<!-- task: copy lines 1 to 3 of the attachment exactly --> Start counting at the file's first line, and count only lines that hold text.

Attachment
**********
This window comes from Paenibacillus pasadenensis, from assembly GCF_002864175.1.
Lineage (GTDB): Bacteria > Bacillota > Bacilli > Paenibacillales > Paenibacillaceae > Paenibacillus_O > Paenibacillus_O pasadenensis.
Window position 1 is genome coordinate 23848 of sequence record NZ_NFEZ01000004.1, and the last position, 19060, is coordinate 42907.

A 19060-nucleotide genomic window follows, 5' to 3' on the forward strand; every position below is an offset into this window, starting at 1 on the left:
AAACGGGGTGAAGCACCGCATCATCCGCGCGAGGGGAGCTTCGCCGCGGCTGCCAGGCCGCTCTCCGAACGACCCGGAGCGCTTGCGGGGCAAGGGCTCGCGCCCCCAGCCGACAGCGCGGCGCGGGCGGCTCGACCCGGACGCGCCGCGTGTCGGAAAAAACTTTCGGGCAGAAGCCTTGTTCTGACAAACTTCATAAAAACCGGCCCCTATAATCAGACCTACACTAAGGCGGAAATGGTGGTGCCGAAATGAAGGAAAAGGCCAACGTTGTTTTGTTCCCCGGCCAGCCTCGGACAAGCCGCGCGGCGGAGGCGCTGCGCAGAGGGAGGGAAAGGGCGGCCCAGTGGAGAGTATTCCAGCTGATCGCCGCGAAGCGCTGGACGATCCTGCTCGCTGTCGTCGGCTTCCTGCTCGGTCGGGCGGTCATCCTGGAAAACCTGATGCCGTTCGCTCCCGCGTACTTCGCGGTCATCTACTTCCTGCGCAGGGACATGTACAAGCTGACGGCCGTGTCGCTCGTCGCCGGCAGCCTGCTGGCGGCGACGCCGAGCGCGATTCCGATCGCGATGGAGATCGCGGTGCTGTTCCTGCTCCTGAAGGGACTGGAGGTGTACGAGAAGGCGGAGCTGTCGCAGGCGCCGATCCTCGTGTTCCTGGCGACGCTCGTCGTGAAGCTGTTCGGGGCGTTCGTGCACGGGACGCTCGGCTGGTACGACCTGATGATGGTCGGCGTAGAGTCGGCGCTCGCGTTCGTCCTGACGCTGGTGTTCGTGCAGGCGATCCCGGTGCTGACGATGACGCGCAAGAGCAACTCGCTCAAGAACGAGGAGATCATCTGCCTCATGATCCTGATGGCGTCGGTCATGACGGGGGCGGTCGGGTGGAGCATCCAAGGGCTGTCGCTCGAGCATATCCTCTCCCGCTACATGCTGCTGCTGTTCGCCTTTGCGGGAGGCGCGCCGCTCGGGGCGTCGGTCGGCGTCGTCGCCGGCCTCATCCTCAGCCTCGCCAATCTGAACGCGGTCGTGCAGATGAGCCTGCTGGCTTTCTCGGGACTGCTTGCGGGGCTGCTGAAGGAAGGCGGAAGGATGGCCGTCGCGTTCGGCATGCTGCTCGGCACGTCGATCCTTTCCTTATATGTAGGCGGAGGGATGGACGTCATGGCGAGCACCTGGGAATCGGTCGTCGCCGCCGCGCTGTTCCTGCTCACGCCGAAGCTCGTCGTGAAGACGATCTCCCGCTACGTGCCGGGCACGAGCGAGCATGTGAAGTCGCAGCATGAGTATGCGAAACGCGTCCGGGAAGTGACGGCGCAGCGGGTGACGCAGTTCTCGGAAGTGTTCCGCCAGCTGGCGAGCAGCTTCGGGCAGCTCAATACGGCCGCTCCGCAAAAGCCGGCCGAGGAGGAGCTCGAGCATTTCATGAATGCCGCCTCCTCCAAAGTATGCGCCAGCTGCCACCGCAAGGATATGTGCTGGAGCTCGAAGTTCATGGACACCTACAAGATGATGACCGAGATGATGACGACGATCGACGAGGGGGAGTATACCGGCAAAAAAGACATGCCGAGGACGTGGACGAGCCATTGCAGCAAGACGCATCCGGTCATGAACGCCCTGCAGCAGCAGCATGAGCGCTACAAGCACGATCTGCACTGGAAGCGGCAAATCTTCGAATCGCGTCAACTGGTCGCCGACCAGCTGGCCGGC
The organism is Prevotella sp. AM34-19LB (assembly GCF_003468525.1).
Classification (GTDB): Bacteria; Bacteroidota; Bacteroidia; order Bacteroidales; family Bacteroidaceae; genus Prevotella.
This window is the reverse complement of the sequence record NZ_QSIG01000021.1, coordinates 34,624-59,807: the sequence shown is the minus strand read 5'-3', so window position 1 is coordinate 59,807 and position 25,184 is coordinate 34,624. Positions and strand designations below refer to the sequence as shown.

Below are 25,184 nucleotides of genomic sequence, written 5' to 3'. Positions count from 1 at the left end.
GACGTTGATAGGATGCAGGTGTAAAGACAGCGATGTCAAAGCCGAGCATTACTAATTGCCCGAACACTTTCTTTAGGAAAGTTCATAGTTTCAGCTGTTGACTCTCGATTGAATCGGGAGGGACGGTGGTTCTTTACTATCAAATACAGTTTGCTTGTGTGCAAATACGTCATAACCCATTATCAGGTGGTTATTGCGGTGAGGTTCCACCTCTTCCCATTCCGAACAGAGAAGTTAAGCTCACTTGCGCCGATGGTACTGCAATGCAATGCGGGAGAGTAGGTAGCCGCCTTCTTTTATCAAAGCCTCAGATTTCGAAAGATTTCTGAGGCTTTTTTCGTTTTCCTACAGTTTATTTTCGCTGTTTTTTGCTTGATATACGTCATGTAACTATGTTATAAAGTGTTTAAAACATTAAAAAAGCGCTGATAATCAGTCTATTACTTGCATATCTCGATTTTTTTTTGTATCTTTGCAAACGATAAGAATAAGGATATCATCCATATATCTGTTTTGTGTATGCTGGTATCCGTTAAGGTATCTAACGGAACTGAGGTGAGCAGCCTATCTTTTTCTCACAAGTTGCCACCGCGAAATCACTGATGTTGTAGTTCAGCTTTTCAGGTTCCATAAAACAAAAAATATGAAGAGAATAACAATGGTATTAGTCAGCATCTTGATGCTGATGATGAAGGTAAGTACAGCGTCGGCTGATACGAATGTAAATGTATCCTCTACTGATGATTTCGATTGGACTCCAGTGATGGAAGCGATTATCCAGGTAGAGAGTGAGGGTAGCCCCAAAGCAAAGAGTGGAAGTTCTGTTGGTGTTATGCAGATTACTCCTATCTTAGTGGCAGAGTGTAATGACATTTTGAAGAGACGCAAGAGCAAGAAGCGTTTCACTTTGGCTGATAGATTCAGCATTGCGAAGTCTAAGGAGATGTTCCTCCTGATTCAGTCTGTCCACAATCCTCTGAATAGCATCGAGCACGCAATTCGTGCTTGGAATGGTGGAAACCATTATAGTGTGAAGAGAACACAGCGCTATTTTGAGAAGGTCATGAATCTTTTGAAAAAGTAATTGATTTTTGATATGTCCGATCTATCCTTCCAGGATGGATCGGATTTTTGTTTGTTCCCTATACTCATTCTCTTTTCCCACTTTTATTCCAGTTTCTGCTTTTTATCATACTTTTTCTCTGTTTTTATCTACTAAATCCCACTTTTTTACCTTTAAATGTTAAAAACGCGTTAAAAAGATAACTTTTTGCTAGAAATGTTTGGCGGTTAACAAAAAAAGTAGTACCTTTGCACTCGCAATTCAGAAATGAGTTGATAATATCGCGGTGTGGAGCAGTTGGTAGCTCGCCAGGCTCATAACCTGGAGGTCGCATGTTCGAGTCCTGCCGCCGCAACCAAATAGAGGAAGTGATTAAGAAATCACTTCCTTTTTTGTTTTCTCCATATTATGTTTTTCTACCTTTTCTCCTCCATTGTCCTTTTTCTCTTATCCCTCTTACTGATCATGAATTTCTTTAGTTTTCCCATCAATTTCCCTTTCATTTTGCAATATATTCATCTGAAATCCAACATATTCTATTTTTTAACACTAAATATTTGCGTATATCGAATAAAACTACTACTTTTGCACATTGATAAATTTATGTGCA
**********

This window comes from Paenibacillus pasadenensis, from assembly GCF_002864175.1.
Lineage (GTDB): Bacteria > Bacillota > Bacilli > Paenibacillales > Paenibacillaceae > Paenibacillus_O > Paenibacillus_O pasadenensis.
Window position 1 is genome coordinate 23848 of sequence record NZ_NFEZ01000004.1, and the last position, 19060, is coordinate 42907.